I would like some pointers, possible projects that solve conceptually similar goals, code examples or tutorials.

I am trying to achieve a system that is able to start or stop ventilation of a given space based different outside and inside metrics such as humidity, temperature, time, etc. to achieve a decrease of relative humidity.

Actuating the system based on simple physics gave me questionable results, this is because I am not able to model the whole dynamic of the system.

I was thinking if reinforced learning could help me learn a good policy. The system should learn on real life data, actuating real ventilation, with the obvious slowness of such system.

I am quite new with AI, able to comprehend and create a simple OpenAi Gym. I am not even sure if and how something like this is achievable with so limited data flow. I am currently recording and analyze all possible data I can measure, together with some more or less random ventilation sessions. I am sure there are better ways to do this.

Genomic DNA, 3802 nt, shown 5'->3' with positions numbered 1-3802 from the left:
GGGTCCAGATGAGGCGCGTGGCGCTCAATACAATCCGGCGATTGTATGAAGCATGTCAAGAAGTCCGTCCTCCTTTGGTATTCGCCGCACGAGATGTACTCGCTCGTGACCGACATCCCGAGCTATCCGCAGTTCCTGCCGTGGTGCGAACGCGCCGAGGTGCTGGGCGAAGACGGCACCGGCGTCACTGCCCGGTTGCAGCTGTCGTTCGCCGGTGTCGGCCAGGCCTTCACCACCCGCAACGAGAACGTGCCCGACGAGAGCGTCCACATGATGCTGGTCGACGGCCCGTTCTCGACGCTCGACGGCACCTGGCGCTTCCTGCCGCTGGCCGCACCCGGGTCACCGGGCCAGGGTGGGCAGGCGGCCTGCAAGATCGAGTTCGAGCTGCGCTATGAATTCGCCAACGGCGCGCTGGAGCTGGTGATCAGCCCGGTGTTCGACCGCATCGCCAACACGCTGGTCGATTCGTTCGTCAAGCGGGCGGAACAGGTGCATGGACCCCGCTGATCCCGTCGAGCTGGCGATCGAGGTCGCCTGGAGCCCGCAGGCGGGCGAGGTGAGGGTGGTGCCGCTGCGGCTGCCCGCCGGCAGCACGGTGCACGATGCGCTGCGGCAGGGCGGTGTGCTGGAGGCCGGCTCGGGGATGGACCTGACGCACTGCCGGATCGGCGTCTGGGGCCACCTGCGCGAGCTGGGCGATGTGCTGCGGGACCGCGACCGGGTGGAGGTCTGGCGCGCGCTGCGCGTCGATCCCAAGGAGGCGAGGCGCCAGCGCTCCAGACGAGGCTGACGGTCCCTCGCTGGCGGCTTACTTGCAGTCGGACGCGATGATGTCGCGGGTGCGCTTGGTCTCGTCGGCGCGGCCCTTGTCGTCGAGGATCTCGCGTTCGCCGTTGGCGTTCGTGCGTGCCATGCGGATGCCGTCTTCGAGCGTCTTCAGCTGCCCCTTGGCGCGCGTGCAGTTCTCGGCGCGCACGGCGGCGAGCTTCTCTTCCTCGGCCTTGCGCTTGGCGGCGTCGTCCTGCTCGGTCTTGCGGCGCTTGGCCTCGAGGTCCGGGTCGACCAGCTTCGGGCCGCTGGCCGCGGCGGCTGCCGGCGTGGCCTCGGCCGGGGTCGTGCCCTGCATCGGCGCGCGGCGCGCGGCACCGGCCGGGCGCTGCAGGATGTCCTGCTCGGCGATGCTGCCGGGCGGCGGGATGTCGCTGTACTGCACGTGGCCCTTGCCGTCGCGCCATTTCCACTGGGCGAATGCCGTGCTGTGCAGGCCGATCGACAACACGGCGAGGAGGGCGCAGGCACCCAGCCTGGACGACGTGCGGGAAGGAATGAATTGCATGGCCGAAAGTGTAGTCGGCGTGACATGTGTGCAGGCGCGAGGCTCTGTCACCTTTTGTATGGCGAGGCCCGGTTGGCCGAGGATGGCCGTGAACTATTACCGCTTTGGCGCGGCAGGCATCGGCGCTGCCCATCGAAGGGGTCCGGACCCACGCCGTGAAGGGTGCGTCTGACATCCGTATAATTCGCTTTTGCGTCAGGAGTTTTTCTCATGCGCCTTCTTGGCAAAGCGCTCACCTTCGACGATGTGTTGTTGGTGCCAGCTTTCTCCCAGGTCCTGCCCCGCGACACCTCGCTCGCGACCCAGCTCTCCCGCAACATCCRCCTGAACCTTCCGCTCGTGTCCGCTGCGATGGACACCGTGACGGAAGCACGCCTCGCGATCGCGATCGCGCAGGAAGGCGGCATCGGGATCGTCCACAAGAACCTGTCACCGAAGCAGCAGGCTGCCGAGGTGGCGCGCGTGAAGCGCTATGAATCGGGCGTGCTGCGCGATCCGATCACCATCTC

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    $\begingroup$ RL is very bad at learning in real time, it basically only works through simulators and requires a massive amount of data unfortunately. Generalization is a fundamental problem. $\endgroup$ Aug 17 '21 at 22:25

First you'd need to mathematically model your real environment. Probably use some differential equations.

Once you have a good model, you still won't have your real case parameters. So I can see 2 different approaches:

  1. Theoretically + Experimentally: Empirically measure real data to try to find those parameters. (Make a simple PID controller)
  2. Make a robust and general policy that adapts to any parameter.

The first alternative is very straightforward, you basically just have 3 parameters to adjust and there are clear methods to adjust it depending on your data behavior.

Once you are in AI.exchange, I assume you're choosing the 2nd way. I consider it's way harder to implement, but also more fun. So you'll need create a highly parametrized environment, make a reinforcement learning model, train it on all different kinds of parameters (just make sure your real parameter are somewhere inside that range).

If you do it all right, you should have a robust general policy that can behave well in any general condition.


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